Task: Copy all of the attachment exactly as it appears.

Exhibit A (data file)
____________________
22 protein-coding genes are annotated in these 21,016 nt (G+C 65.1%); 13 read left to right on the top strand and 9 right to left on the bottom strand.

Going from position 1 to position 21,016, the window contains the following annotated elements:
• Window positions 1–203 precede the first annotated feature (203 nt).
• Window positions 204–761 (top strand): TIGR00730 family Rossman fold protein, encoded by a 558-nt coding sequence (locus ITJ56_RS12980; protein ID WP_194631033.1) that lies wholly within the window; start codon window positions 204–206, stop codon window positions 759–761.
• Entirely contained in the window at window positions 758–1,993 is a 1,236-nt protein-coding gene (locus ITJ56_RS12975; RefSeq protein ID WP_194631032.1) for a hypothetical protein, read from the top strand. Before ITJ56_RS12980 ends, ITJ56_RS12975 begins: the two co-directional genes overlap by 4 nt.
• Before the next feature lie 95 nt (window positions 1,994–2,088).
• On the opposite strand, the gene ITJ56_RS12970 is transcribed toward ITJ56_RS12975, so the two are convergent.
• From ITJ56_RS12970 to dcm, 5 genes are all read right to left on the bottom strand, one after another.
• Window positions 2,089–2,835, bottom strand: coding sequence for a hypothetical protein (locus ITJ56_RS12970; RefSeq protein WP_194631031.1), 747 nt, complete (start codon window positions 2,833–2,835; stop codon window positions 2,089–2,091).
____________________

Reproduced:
22 protein-coding genes are annotated in these 21,016 nt (G+C 65.1%); 13 read left to right on the top strand and 9 right to left on the bottom strand.

Going from position 1 to position 21,016, the window contains the following annotated elements:
• Window positions 1–203 precede the first annotated feature (203 nt).
• Window positions 204–761 (top strand): TIGR00730 family Rossman fold protein, encoded by a 558-nt coding sequence (locus ITJ56_RS12980; protein ID WP_194631033.1) that lies wholly within the window; start codon window positions 204–206, stop codon window positions 759–761.
• Entirely contained in the window at window positions 758–1,993 is a 1,236-nt protein-coding gene (locus ITJ56_RS12975; RefSeq protein ID WP_194631032.1) for a hypothetical protein, read from the top strand. Before ITJ56_RS12980 ends, ITJ56_RS12975 begins: the two co-directional genes overlap by 4 nt.
• Before the next feature lie 95 nt (window positions 1,994–2,088).
• On the opposite strand, the gene ITJ56_RS12970 is transcribed toward ITJ56_RS12975, so the two are convergent.
• From ITJ56_RS12970 to dcm, 5 genes are all read right to left on the bottom strand, one after another.
• Window positions 2,089–2,835, bottom strand: coding sequence for a hypothetical protein (locus ITJ56_RS12970; RefSeq protein WP_194631031.1), 747 nt, complete (start codon window positions 2,833–2,835; stop codon window positions 2,089–2,091).